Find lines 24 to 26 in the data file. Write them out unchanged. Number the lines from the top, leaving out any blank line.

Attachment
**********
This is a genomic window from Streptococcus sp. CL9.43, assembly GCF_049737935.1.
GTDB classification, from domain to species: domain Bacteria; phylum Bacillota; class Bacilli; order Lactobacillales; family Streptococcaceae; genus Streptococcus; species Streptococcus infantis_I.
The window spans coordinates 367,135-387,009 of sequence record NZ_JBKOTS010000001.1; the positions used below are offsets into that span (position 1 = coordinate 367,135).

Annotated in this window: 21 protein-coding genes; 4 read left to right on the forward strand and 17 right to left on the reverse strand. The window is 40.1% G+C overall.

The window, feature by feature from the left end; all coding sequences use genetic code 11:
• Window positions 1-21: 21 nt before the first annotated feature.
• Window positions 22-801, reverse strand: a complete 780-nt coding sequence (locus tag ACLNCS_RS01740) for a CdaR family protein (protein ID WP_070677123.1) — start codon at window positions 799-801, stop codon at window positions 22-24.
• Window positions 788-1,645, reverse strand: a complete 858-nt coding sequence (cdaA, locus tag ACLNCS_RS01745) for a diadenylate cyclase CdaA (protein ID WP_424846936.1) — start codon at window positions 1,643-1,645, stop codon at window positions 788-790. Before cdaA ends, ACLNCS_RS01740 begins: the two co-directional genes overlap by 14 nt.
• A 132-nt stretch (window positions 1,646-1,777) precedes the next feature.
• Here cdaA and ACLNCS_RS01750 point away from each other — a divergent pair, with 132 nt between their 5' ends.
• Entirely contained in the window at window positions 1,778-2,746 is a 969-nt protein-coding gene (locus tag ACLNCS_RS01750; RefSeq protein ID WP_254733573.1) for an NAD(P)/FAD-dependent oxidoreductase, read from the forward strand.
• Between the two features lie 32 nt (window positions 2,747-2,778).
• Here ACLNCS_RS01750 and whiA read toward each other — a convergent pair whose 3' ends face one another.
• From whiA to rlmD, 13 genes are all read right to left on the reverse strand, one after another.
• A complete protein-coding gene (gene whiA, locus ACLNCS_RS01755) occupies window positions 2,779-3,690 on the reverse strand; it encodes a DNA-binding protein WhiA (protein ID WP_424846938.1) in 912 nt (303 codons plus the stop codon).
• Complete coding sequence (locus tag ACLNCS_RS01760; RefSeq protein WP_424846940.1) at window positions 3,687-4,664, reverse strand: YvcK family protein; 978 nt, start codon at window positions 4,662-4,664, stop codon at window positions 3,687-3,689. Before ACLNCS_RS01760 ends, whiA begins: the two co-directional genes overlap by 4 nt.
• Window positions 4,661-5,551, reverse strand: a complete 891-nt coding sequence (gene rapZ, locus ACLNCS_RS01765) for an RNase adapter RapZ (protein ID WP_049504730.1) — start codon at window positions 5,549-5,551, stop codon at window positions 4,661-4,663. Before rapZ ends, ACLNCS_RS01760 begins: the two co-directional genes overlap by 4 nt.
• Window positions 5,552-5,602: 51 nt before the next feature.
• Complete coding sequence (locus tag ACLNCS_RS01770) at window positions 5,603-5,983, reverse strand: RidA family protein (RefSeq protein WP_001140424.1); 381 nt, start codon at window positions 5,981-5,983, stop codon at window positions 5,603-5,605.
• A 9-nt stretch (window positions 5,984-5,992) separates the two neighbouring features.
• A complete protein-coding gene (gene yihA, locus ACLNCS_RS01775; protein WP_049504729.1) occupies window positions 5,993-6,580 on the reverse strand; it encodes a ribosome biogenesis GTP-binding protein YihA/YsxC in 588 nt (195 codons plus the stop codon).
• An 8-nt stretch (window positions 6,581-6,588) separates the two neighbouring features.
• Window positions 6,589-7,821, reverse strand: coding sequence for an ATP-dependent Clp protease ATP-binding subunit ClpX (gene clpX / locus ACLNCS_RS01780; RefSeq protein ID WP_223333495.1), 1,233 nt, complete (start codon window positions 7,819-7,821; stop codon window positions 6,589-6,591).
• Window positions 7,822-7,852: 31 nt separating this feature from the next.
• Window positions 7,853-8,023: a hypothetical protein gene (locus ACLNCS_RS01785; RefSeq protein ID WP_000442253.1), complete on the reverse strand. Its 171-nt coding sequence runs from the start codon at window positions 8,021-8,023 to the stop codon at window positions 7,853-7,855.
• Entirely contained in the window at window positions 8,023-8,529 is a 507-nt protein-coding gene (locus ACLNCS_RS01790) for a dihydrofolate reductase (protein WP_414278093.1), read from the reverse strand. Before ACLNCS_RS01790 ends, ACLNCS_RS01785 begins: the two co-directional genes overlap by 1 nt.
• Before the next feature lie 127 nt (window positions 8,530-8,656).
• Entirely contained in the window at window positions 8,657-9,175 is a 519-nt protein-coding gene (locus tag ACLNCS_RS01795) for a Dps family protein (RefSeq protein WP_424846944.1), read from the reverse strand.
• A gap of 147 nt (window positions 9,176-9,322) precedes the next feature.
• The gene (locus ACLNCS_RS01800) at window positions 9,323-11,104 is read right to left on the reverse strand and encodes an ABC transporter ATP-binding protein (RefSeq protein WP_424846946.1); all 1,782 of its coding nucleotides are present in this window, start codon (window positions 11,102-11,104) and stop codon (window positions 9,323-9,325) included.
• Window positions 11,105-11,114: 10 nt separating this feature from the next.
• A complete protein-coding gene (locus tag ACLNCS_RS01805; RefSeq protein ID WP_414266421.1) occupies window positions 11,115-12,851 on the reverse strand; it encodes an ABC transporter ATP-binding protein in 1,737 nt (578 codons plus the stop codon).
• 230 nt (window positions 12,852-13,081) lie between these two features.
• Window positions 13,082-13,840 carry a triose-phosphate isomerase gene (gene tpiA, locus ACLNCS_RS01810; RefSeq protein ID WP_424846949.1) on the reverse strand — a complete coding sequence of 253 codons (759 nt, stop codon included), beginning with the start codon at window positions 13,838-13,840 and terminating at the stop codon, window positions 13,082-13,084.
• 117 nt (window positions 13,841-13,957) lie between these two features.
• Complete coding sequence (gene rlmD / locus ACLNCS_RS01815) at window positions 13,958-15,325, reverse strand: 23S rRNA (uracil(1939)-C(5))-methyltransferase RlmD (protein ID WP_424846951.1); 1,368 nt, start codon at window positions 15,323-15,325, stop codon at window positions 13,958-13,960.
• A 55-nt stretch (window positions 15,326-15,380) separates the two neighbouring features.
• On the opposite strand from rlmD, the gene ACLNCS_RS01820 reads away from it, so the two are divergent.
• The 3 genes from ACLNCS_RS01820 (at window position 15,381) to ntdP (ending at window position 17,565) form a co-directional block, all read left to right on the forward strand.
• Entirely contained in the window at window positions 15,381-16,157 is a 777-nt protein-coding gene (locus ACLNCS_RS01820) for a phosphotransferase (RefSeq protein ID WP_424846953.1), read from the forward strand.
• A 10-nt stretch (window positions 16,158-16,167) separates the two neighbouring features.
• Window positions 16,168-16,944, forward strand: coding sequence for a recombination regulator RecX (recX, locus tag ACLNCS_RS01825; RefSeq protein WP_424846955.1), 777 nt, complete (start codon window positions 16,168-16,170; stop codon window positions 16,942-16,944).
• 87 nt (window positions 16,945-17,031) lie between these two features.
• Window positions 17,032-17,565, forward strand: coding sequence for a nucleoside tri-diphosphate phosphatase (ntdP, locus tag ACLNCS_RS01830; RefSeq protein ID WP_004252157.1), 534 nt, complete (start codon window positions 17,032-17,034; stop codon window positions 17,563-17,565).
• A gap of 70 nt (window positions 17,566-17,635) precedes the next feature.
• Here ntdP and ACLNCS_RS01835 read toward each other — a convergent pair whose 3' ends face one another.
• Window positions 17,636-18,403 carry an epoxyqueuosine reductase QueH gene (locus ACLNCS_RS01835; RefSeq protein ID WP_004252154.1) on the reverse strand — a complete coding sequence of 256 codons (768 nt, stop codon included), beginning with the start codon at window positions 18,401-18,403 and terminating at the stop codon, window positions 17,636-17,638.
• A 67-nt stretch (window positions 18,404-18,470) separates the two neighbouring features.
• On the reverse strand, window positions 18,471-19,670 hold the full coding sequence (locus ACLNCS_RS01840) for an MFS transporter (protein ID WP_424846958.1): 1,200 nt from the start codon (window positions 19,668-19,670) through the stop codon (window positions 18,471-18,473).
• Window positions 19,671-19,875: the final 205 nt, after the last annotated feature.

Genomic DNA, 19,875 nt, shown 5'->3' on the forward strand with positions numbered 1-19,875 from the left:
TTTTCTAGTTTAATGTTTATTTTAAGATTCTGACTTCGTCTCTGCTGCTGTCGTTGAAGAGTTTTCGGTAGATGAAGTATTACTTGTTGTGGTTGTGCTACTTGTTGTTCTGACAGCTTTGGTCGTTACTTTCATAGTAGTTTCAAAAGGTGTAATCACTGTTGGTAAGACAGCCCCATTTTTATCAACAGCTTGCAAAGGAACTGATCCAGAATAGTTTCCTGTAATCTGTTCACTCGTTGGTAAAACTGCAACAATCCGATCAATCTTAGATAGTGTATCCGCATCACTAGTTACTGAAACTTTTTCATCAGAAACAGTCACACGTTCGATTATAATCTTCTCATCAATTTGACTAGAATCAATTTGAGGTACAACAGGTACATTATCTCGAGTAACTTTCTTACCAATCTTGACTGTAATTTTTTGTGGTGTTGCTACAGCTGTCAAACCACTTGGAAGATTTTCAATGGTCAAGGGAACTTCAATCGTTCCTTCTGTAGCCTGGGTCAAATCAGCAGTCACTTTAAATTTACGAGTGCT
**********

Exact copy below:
• Window positions 7,822-7,852: 31 nt separating this feature from the next.
• Window positions 7,853-8,023: a hypothetical protein gene (locus ACLNCS_RS01785; RefSeq protein ID WP_000442253.1), complete on the reverse strand. Its 171-nt coding sequence runs from the start codon at window positions 8,021-8,023 to the stop codon at window positions 7,853-7,855.
• Entirely contained in the window at window positions 8,023-8,529 is a 507-nt protein-coding gene (locus ACLNCS_RS01790) for a dihydrofolate reductase (protein WP_414278093.1), read from the reverse strand. Before ACLNCS_RS01790 ends, ACLNCS_RS01785 begins: the two co-directional genes overlap by 1 nt.